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Tools for smoothing Concrete


Image titled Finish Concrete Step 1If you are unfamiliar with pouring concrete, follow the linked instructions to ensure you do so correctly. Be ready to move on to the next steps as soon as you pour. Compress the concrete only if necessary. Many modern concrete mixes do not need to be compressed, or "tamped", before finishing, and tamping the wrong mix can weaken the slab. Confirm your decision with a professional before tamping.
  • If you do decide to tamp, simply press the concrete down using any variety of tamping tool (hand, rolling, etc.).

Place a 2x4 across the concrete. Find the straightest lumber 2x4 you can find and place it across the barriers holding the concrete in place, or "forms". The 2x4 should extend at least a foot past the forms in each direction. This object is referred to as a screed board.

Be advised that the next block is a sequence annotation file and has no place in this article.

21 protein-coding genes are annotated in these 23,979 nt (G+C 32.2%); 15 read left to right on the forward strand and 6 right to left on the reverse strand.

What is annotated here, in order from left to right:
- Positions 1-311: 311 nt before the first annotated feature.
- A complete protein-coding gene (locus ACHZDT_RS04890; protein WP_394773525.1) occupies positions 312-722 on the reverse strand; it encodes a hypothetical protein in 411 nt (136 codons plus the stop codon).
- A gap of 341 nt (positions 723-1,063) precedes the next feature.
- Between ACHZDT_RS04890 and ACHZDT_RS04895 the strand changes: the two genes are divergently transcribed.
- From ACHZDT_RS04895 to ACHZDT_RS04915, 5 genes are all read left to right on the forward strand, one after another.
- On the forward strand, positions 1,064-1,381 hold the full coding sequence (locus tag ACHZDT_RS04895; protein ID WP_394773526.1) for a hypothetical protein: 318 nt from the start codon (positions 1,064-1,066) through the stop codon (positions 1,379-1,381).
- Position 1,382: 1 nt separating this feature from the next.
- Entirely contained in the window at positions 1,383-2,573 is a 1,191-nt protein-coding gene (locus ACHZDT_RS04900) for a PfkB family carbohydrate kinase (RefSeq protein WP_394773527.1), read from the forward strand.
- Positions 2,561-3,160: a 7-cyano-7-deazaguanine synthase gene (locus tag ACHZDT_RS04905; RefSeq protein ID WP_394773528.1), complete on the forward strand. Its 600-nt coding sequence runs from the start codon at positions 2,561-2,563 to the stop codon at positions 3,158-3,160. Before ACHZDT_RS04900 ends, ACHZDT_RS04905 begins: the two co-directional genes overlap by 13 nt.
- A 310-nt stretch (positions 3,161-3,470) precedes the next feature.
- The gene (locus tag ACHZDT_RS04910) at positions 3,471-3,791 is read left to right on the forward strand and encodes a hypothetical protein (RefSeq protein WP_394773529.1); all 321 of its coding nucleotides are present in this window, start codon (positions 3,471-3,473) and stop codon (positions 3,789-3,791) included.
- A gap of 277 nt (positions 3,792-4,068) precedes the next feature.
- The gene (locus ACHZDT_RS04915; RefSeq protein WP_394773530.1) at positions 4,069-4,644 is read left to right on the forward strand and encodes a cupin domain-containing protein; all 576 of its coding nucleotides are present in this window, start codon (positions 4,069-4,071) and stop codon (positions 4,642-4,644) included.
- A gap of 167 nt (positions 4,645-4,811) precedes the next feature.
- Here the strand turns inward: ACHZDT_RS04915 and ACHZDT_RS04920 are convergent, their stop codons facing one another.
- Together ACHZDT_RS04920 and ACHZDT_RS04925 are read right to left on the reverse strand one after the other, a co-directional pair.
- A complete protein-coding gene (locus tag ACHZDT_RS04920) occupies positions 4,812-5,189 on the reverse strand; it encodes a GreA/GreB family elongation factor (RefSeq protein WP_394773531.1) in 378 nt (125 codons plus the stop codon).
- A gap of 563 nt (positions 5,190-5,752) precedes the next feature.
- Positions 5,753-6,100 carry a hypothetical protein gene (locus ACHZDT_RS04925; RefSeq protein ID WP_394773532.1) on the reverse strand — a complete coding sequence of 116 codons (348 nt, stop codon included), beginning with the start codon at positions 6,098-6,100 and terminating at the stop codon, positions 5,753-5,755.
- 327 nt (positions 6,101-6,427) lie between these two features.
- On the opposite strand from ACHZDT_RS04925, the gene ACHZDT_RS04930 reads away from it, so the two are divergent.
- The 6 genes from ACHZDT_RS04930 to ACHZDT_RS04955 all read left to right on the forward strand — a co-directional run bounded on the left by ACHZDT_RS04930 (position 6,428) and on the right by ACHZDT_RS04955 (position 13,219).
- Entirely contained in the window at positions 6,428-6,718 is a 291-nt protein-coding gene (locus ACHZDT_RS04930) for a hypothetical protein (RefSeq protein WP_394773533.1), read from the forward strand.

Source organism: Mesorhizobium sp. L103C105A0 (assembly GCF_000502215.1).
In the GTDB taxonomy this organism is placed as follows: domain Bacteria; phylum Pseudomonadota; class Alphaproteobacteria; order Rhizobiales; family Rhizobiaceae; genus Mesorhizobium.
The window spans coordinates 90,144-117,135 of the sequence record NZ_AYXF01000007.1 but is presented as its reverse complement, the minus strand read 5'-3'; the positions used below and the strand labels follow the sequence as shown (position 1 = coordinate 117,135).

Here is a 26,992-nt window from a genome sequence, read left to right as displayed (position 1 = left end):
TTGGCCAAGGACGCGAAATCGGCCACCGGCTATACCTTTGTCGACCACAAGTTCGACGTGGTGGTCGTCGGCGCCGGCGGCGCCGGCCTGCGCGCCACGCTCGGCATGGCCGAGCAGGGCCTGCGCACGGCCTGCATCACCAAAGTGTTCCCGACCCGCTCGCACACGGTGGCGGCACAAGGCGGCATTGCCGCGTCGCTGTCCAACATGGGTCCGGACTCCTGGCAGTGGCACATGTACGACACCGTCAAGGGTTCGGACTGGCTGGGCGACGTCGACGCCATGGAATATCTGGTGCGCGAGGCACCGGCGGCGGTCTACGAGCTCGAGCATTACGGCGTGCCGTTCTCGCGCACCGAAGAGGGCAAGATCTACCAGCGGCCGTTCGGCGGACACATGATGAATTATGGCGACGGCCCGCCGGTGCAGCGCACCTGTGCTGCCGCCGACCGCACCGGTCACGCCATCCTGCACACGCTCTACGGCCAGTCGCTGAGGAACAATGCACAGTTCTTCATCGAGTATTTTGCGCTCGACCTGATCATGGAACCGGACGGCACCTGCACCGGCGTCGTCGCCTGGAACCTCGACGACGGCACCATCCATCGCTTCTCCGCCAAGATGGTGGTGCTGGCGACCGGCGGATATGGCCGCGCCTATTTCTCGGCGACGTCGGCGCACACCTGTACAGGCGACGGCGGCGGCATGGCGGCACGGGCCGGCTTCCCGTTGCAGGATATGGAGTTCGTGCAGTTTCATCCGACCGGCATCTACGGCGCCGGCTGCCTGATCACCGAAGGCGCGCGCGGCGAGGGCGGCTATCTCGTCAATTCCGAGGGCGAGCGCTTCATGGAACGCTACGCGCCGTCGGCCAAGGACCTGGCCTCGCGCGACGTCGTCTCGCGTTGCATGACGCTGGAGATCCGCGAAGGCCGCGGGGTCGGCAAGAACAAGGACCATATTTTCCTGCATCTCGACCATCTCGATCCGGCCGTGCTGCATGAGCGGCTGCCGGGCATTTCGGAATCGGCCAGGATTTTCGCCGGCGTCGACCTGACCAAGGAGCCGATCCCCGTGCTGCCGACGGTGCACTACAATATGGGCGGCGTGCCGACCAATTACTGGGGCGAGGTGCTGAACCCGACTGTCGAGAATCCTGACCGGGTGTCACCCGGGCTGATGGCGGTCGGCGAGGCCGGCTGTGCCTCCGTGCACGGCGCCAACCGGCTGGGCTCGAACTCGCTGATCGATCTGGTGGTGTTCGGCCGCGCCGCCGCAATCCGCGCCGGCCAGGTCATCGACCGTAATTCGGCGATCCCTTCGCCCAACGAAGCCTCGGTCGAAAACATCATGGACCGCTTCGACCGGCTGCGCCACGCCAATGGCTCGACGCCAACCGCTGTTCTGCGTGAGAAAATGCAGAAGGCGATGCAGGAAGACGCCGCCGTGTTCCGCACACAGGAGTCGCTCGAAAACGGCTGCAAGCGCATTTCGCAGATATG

Use the 2x4 to level the concrete. Using the technique described below, move the 2x4 down the forms to remove excess concrete.
  • Use a sawing motion to pull and push the 2x4 across the concrete as you move it down the length of the forms. This sawing motion helps prevent tearing as you level the surface.
  • Tilt the leading edge slightly away from the direction of travel to create a thin cutting edge where the screed board meets the concrete.
  • Keep at least a 1 inch (2.5cm) hump of concrete in front of the edge at all times.Image titled Finish Concrete Step 2 This will fill any holes in the concrete's surface.
  • Pour and level in stages for larger projects.
  • At the end of the slab, push the excess concrete against the forms for easy removal with later tools.

Part 2

Finishing, Stage One
  1. Immediately level and prepare further using a bull float. The bull float is a flat, long-handled tool used to flatten minor ridges and holes, as well as embed aggregate particles further into the concrete, bringing the smoother "cream" consistency concrete to the surface for better finishing.